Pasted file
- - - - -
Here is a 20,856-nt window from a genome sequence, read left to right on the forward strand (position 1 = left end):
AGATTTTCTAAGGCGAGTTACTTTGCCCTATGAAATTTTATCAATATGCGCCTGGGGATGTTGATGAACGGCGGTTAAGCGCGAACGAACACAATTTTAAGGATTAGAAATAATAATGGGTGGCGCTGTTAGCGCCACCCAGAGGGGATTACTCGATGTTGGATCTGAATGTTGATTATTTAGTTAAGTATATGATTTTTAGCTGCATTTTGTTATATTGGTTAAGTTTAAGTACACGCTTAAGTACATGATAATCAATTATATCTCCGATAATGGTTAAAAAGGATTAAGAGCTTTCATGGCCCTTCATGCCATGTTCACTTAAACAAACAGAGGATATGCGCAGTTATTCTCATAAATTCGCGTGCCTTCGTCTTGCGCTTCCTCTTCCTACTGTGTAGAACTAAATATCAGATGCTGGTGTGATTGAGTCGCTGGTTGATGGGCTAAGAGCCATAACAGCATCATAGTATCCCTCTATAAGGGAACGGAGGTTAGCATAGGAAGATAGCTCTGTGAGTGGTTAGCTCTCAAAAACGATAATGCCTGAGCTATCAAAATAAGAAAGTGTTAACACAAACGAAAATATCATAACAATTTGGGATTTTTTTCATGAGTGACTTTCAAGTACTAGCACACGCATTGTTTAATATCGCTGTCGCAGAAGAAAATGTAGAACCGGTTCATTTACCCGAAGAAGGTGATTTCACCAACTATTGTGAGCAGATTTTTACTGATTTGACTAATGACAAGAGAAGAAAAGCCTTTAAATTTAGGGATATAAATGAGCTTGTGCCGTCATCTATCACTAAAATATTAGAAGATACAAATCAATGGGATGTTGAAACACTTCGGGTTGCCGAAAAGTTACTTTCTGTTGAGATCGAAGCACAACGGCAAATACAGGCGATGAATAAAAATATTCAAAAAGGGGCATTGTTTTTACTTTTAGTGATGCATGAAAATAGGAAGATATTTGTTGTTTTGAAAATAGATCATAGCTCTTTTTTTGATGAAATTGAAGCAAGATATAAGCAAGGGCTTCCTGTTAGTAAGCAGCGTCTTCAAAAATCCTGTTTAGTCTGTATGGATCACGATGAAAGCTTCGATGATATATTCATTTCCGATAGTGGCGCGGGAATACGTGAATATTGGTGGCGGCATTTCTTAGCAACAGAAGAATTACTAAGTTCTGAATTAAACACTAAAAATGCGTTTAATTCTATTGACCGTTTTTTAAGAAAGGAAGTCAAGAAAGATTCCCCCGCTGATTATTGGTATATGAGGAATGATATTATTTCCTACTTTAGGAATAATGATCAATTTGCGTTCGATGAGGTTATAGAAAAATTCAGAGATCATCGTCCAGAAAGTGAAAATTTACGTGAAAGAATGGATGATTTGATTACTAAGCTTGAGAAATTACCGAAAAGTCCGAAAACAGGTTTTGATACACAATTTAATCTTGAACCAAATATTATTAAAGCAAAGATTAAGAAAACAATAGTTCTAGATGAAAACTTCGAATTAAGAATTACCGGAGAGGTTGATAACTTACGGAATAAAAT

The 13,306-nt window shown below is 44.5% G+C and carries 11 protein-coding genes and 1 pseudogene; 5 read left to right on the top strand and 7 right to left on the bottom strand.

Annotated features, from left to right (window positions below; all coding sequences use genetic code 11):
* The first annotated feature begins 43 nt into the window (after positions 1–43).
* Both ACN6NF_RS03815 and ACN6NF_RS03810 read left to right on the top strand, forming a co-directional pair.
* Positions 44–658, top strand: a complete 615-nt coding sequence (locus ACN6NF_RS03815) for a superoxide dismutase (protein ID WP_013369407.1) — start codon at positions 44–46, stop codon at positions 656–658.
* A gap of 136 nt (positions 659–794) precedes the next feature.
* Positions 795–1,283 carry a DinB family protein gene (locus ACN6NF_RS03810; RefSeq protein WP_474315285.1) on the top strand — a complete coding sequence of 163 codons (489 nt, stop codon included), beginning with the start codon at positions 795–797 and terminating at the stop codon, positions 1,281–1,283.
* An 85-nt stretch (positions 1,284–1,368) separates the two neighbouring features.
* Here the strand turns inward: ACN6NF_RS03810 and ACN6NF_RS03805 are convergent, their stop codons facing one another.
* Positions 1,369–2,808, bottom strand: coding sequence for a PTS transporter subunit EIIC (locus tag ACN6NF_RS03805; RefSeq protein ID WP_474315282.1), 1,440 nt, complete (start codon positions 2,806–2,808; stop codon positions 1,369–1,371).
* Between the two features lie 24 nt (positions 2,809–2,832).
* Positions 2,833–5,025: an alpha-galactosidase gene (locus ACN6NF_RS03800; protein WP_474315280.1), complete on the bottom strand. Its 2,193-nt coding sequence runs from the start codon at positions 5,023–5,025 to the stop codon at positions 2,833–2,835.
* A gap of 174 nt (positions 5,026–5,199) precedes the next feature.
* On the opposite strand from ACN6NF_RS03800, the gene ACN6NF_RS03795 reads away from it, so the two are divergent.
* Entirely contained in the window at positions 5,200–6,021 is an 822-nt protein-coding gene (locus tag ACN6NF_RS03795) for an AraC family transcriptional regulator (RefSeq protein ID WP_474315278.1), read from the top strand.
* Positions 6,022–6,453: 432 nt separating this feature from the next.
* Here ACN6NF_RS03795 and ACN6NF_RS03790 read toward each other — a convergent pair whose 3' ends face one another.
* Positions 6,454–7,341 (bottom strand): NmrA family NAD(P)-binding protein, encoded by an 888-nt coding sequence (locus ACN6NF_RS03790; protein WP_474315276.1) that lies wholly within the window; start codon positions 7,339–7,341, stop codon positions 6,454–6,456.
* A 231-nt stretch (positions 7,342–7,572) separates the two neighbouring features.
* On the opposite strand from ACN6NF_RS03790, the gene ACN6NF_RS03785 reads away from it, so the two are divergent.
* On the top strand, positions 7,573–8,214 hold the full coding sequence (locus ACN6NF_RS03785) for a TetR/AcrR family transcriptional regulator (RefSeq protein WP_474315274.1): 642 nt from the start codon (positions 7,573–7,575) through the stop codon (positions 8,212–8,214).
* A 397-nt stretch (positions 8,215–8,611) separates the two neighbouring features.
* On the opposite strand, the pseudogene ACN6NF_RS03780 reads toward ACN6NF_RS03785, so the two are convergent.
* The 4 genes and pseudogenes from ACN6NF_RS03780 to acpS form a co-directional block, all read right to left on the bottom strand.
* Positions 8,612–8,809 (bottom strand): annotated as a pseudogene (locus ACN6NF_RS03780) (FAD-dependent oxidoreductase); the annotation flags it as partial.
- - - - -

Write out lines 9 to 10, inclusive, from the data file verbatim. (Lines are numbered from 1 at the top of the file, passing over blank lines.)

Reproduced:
* Positions 795–1,283 carry a DinB family protein gene (locus ACN6NF_RS03810; RefSeq protein WP_474315285.1) on the top strand — a complete coding sequence of 163 codons (489 nt, stop codon included), beginning with the start codon at positions 795–797 and terminating at the stop codon, positions 1,281–1,283.
* An 85-nt stretch (positions 1,284–1,368) separates the two neighbouring features.